The automatic mechanism cannot be deterministic, because it must rely on on the GC to discover whether the object is referenced or not. At times this behaviour is a show stopper. because temporary “resource leaks” or holding a shared resource locked for slightly longer than necessary might be unacceptable in an application. At others, it’s perfectly acceptable. I will focus on the scenarios where it is.
Any type can override protected Finilize method defined by System.Object to indicate that it required automatic finalisation. However the C# syntax for requesting automatic finalisation on a class A is to implement method ~A(). This method is called finiliser a must be invoked when the object is destroyed.
Incidentally any type can have a finalizer, even the value types. However the finalizer on the value type object will never be invoked.
When an object with finiliser is created, a reference to it is added to a special queue – called finalisation queue.
It should be noted that like any collection this queue requires a synchronisation, so creating many objects with finalizers from different threads will theoretically affect the performance.
When the object gets unreferenced in the application, only the finalisation queue will have a reference to that object. The GC then moves that reference to f-reachable queue. This queue is considered a root to that object, so the object cannot be collected just yet.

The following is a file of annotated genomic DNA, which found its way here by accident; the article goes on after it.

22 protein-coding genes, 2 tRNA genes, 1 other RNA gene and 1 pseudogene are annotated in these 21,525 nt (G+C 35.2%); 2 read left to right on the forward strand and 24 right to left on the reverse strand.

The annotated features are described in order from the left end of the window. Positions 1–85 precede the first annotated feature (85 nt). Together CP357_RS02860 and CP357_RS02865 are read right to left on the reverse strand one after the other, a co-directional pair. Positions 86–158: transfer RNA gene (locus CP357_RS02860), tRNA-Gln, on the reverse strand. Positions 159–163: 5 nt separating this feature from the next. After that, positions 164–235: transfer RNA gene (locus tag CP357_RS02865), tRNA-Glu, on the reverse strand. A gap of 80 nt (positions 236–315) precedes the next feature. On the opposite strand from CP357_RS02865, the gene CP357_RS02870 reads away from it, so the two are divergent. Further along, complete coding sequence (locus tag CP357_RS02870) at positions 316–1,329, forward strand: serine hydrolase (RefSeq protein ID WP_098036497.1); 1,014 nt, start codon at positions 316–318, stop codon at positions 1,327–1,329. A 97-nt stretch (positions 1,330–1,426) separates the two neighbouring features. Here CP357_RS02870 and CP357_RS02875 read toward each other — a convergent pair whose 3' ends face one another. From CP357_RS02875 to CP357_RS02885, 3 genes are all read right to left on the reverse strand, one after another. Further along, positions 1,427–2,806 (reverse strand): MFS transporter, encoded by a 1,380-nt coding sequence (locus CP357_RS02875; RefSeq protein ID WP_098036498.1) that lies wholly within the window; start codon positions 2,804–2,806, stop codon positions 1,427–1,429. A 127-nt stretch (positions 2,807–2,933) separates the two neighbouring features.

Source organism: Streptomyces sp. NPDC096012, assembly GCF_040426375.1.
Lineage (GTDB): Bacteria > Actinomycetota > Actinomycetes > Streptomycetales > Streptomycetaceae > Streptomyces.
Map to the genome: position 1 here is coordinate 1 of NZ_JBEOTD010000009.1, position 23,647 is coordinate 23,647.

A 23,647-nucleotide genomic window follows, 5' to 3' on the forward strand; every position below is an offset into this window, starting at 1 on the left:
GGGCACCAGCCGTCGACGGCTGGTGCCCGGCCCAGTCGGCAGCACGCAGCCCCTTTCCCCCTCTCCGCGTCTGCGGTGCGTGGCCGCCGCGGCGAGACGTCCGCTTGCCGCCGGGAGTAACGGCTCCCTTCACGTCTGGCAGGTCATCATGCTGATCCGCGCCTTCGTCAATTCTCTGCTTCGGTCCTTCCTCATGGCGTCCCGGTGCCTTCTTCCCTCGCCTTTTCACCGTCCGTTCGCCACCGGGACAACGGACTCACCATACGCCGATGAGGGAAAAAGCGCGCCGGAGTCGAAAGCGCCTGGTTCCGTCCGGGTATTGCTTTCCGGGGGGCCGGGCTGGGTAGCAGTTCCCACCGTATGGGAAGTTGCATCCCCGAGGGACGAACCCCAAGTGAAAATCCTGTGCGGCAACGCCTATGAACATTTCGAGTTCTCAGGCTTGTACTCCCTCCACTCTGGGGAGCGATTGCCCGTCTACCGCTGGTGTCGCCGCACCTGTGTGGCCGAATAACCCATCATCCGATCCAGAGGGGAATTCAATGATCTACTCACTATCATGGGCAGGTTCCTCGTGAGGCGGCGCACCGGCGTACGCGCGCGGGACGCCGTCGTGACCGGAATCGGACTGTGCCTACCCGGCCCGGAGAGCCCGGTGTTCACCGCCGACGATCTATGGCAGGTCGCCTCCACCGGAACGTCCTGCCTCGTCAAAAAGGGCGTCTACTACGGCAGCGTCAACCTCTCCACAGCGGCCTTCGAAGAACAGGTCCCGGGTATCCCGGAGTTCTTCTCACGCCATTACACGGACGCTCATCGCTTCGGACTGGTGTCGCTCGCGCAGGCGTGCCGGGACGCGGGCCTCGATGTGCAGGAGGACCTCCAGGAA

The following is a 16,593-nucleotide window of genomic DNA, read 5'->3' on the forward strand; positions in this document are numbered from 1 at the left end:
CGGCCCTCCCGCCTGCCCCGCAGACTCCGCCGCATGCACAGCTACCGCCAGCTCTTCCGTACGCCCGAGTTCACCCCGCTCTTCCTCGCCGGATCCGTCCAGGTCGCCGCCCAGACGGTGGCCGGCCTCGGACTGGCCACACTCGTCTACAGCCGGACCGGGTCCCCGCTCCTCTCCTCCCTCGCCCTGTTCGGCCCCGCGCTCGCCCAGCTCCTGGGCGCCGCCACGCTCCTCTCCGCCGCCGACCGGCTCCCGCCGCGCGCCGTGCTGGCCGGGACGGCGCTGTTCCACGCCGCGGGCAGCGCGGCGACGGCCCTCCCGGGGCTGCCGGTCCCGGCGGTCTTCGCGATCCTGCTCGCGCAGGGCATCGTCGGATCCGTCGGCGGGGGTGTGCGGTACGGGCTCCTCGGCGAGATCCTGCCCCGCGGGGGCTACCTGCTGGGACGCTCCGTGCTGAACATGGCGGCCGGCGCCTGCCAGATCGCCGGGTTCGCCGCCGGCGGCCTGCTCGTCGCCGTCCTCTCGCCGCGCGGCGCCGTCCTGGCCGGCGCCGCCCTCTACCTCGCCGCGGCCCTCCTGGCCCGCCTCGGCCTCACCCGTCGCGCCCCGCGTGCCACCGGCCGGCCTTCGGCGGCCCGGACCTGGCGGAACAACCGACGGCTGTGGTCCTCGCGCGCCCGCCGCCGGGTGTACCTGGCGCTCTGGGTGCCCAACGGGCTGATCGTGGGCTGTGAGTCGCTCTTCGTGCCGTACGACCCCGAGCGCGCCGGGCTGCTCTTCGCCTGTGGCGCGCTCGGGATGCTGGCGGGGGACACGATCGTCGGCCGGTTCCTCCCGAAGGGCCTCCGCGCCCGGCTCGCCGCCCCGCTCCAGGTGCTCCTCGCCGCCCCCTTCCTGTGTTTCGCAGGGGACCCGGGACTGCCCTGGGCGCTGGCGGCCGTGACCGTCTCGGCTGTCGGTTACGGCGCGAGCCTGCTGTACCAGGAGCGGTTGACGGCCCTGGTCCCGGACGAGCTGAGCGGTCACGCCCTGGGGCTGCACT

It’s worth pointing out that object’s finiliser doesn’t run together with GC, instead a special thread called finilizer is invoking the finalisation method on each of the objects. Once the finalizer method has been run it is then removed from the f-reachable queue, leaving it without any reference to it – so during the next iteration, the GC is free to reclaim memory from the object.
If the finalise method throws an exception, that exception is simply ignored.
Pitfalls of Non-Deterministic Finalisation
It should be obvious to anyone by now that this model carries significant performance penalties:
- Object with finalisers are guaranteed to reach at least Generation 1
- They are more expensive to allocated, since they have to be added to finalisation queue. Even more expensive if those objects are added from different threads and synchronisation is required
- Pressure on the finalizer thread might cause memory leaks, if the rate of allocation is greater that the rate at which finilizer thread is able to run.
What it means
Deterministic memory collection should be used in favour of finilizers. One of such patterns in .NET is IDisposable interface. Finalisers should be used as a last resort, in case the developer forgets to deterministically clean up after the object